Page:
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Sega blames falling profits on 'challenging conditions' in Europe

The company has recently implemented 'reforms' across its European operations by cutting jobs and cancelling projects.

Chris Kerr, News Editor

May 15, 2024

2 Min Read
Artwork spotlighting Sega brands including Sonic and Angry Birds
Image via Sega

Sega has attributed a downturn in profits to "challenging conditions" within its European consumer (games) business, but feels a recent spate of layoffs and project cancellations will help steady the ship.

The Japanese company shared those sentiments in its fiscal report for the year ended March 31, 2024, where it revealed that net sales in its Entertainment Contents segment (home to its game business) increased by 12.4 percent year-on-year to 318 billion yen ($2.05 billion). Ordinary income fell by 25.3 percent year-on-year to 30.7 billion yen ($197.5 million) over that same period.

Sega explained sales increased due to the "steady performance" of the consumer area in Japan and Asia, as well as Rovio's entry into the group. It said profit decreased due to those aforementioned struggles in Europe.

Full-game software sales remained flat year-over-year at 27.9 million units. New releases bolstered that total, with both Persona 3 Reload and Like a Dragon Infinite Wealth shifting 1 million units apiece during their respective launch weeks.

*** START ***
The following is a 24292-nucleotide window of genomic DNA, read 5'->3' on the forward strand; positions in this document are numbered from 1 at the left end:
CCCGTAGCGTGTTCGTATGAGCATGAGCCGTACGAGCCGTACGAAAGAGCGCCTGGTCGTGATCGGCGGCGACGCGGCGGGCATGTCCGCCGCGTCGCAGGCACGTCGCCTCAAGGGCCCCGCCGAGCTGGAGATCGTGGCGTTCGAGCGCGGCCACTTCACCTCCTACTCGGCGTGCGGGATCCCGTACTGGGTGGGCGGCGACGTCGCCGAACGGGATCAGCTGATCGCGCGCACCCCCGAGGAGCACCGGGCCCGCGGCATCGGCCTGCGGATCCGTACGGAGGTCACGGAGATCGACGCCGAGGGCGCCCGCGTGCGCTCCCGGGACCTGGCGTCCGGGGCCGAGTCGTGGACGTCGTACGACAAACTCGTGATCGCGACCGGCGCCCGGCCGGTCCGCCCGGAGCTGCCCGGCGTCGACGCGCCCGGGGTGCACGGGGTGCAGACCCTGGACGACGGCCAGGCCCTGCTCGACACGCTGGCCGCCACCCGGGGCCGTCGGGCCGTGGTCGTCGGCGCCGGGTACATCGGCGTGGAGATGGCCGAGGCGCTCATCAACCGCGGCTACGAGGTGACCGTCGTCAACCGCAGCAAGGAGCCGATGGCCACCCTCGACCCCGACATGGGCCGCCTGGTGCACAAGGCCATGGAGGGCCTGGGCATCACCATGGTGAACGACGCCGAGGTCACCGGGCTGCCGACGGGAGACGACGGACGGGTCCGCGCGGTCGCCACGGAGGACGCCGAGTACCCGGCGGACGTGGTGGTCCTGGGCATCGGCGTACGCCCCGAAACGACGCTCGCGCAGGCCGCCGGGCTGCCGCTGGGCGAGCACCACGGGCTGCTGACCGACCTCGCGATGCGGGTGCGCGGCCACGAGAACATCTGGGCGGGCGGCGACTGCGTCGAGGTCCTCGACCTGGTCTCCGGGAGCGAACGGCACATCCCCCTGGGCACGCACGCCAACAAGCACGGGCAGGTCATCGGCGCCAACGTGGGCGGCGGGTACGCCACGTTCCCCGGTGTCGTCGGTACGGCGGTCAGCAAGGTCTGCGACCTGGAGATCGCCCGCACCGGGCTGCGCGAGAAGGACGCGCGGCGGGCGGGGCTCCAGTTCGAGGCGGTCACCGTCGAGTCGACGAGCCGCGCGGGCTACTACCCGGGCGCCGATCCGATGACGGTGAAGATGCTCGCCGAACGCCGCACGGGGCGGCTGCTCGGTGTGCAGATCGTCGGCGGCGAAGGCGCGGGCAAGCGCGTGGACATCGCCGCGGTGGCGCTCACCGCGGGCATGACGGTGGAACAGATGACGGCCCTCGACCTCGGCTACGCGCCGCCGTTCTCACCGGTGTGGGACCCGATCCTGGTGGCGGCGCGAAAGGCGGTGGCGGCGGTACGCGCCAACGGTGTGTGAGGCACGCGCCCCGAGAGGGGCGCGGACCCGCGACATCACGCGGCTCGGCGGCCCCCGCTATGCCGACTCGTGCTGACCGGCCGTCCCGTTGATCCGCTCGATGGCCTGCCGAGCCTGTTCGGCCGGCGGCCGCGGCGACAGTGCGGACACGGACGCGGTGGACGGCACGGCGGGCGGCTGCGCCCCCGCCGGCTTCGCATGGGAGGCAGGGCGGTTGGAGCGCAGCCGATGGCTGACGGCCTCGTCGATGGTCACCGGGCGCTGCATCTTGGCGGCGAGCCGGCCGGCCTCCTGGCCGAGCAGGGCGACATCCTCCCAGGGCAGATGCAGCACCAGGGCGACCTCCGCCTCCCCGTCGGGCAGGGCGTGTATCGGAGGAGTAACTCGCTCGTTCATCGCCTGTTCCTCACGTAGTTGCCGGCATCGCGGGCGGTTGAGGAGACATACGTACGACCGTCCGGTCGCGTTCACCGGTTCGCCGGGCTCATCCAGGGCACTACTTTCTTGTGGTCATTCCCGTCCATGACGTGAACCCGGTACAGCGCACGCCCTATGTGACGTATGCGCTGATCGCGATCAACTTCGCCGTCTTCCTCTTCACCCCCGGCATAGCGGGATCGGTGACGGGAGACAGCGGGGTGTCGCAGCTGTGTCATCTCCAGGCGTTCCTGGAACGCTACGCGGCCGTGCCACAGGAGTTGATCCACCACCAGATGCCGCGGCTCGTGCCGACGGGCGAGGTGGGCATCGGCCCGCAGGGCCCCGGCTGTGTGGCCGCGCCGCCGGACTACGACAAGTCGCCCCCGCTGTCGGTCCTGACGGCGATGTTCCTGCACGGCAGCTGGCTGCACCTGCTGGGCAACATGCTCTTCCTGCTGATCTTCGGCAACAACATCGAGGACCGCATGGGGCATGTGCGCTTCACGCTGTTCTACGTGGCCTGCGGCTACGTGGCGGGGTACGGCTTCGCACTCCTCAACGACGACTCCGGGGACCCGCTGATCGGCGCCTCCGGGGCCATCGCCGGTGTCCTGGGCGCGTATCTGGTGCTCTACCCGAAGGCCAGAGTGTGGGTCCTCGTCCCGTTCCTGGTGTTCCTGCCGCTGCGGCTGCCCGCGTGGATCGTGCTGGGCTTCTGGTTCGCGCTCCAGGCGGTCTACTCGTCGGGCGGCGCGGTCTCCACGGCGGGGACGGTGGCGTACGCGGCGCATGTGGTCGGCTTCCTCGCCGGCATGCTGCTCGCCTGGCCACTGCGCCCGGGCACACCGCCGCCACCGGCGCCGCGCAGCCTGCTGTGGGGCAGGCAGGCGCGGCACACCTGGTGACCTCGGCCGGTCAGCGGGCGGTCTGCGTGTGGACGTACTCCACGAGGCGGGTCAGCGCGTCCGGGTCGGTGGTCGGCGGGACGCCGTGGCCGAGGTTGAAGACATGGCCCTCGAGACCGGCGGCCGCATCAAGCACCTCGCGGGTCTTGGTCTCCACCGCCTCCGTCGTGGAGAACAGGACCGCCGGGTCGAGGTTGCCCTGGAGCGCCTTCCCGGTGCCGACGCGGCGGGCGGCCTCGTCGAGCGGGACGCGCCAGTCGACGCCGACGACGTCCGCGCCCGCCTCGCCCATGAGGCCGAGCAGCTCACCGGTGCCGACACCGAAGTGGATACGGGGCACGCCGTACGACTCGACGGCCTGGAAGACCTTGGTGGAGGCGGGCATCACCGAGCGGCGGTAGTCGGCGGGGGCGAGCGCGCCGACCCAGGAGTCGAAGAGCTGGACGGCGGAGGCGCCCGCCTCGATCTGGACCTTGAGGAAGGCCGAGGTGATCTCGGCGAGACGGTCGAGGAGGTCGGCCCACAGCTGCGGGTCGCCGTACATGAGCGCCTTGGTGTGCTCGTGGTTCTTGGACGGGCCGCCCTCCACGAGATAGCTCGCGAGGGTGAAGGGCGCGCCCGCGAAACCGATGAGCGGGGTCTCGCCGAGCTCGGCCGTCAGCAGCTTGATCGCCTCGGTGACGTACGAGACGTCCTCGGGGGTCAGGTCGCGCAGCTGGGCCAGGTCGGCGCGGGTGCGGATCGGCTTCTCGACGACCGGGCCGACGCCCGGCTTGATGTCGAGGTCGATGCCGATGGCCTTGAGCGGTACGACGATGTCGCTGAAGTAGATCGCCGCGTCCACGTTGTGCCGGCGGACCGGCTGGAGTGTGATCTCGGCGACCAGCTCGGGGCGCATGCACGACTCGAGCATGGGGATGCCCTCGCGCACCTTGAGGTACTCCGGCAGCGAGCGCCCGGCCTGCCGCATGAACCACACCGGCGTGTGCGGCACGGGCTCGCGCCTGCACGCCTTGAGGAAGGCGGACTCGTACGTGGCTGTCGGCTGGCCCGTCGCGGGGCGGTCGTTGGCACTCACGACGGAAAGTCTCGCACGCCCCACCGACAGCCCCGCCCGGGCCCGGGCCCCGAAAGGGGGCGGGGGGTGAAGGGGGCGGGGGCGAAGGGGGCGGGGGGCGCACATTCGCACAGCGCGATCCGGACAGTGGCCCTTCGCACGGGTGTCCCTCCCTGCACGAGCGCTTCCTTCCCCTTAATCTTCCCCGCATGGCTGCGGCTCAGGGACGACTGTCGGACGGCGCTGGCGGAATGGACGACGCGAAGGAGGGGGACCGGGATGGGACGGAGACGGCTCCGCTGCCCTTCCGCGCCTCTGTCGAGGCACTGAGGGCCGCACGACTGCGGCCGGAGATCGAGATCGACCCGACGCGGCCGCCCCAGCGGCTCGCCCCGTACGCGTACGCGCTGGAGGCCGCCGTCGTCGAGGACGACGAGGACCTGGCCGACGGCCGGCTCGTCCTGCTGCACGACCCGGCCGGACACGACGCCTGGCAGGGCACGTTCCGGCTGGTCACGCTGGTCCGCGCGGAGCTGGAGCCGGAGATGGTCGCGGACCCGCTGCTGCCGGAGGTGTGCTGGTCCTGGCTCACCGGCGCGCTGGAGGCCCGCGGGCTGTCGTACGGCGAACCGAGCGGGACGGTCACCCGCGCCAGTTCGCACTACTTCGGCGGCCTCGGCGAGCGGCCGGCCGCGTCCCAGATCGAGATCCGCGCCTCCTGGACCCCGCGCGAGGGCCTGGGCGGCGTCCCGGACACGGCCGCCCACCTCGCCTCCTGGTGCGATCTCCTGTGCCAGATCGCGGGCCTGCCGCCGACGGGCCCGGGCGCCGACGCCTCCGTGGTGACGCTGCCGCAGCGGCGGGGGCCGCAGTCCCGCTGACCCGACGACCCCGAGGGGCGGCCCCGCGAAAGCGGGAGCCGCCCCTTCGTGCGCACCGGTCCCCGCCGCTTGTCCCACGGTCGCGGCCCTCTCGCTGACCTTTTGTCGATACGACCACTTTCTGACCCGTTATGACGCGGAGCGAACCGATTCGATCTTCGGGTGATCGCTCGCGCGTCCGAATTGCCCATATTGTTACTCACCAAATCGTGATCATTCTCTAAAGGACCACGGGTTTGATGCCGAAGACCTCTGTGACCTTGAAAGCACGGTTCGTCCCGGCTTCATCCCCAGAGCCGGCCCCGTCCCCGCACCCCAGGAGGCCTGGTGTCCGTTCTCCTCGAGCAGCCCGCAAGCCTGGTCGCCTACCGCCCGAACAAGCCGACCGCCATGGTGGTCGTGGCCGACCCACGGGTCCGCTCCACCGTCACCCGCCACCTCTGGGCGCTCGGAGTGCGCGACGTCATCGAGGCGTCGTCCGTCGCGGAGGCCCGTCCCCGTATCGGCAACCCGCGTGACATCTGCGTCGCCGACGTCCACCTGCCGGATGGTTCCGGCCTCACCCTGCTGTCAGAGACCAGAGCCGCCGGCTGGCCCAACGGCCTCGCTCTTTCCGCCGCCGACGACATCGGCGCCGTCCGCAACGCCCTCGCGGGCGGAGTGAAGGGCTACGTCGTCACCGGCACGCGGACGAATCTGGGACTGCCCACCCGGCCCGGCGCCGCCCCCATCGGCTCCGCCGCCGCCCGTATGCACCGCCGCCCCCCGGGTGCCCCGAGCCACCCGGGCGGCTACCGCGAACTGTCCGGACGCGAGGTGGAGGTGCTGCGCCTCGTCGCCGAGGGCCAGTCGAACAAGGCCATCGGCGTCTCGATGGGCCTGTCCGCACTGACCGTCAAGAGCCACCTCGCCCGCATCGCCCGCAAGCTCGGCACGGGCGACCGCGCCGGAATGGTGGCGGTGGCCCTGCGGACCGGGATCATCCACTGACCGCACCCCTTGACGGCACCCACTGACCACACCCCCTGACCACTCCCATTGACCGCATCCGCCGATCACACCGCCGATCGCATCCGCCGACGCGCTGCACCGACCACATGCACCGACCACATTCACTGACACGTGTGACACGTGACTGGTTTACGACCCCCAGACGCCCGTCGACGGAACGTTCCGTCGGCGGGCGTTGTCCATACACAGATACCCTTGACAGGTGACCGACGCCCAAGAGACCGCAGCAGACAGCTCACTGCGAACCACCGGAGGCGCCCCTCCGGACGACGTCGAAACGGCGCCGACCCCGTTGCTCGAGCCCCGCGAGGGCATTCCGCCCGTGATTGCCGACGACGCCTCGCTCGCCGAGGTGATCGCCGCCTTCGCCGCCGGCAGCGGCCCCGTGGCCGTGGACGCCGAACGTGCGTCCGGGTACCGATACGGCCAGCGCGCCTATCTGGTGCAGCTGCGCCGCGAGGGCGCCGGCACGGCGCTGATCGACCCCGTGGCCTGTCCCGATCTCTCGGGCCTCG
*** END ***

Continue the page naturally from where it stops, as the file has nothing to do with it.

Unicorn Overlord achieved sales of 500,000 units and Football Manager 2024 attracted 9 million players (presumably shifting a few copies in the process).

Where do Creative Assembly and Relic fit in?

Structural reforms in Europe resulted in layoffs at studios like Creative Assembly and Relic Entertainment, which has since split from Sega. The Japanese company also torched multiple projects including multiplayer shooter Hyenas. Those cuts have so far cost Sega around 24.4 billion yen, but the company remains adamant they will improve earnings by eliminating certain "management issues."

Looking ahead, Sega is predicting an increase in Entertainment Contents sales and ordinary income during the fiscal year ending March 31, 2025, due to "growth in the consumer area."

It expects its Entertainment Contents division to deliver sales of 335 billion yen and ordinary income of 40 billion yen over the coming year thanks to the release of a new Sonic title, the debut of a new IP from Atlus, and growing free-to-play sales on mobile.

About the Author(s)

Chris Kerr

News Editor, GameDeveloper.com

Game Developer news editor Chris Kerr is an award-winning journalist and reporter with over a decade of experience in the game industry. His byline has appeared in notable print and digital publications including Edge, Stuff, Wireframe, International Business Times, and PocketGamer.biz. Throughout his career, Chris has covered major industry events including GDC, PAX Australia, Gamescom, Paris Games Week, and Develop Brighton. He has featured on the judging panel at The Develop Star Awards on multiple occasions and appeared on BBC Radio 5 Live to discuss breaking news.

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